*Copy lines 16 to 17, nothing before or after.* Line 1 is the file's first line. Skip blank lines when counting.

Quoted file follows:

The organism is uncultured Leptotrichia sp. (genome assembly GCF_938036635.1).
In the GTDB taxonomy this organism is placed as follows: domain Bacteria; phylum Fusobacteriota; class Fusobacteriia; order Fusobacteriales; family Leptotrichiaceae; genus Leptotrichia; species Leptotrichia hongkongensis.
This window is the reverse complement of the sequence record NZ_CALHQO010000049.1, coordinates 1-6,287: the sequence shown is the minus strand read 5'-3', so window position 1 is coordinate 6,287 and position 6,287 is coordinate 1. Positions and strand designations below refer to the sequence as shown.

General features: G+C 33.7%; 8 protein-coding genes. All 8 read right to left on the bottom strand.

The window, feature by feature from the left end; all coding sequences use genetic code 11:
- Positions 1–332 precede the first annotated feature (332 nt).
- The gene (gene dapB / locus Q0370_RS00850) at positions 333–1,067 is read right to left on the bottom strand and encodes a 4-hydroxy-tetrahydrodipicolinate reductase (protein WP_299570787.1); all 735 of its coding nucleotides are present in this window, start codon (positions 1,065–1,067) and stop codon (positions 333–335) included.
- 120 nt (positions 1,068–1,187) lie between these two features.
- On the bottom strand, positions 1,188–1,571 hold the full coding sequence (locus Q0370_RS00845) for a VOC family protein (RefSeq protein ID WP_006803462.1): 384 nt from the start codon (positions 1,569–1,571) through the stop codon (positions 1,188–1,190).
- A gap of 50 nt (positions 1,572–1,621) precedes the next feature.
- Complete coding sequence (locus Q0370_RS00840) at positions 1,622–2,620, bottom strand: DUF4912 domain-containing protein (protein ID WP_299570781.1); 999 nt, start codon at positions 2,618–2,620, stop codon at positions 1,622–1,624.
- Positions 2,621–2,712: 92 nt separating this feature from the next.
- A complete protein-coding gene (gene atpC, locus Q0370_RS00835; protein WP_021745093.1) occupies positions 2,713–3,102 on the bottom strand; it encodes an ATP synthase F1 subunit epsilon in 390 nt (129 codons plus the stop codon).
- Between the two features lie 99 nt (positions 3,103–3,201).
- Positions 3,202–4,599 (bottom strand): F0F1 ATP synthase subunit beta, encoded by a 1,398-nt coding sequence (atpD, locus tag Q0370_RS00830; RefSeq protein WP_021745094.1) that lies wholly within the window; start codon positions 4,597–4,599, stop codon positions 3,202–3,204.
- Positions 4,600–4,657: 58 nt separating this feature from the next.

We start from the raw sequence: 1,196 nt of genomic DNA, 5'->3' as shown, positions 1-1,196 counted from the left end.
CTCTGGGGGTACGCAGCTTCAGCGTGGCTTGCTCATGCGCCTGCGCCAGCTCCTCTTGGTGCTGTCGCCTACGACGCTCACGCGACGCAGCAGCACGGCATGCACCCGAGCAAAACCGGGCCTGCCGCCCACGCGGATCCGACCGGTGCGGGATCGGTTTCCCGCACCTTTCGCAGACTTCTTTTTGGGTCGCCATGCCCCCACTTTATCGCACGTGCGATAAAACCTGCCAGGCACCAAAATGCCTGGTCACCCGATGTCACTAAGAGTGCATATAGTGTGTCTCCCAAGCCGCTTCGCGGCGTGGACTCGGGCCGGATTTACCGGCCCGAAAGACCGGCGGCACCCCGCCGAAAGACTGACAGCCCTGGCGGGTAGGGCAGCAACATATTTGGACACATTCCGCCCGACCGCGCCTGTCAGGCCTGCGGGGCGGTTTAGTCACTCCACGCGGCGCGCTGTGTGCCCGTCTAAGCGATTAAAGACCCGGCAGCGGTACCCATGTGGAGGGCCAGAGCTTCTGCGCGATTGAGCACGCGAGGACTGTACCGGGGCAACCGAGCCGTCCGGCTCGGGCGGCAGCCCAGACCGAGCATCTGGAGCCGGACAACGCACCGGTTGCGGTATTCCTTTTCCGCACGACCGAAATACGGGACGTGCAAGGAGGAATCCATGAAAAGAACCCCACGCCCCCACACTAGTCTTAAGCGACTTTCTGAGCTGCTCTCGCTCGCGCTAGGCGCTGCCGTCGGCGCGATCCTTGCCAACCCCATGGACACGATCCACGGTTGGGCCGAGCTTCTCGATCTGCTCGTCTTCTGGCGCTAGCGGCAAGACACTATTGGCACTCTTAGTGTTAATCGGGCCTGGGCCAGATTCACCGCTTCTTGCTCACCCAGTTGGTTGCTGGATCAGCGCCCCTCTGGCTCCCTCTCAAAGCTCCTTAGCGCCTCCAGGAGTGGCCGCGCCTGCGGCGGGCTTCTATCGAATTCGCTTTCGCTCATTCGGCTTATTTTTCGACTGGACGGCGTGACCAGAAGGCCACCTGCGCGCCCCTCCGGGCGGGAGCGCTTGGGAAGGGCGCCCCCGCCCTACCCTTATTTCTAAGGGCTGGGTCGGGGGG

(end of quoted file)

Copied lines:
- Positions 4,600–4,657: 58 nt separating this feature from the next.

We start from the raw sequence: 1,196 nt of genomic DNA, 5'->3' as shown, positions 1-1,196 counted from the left end.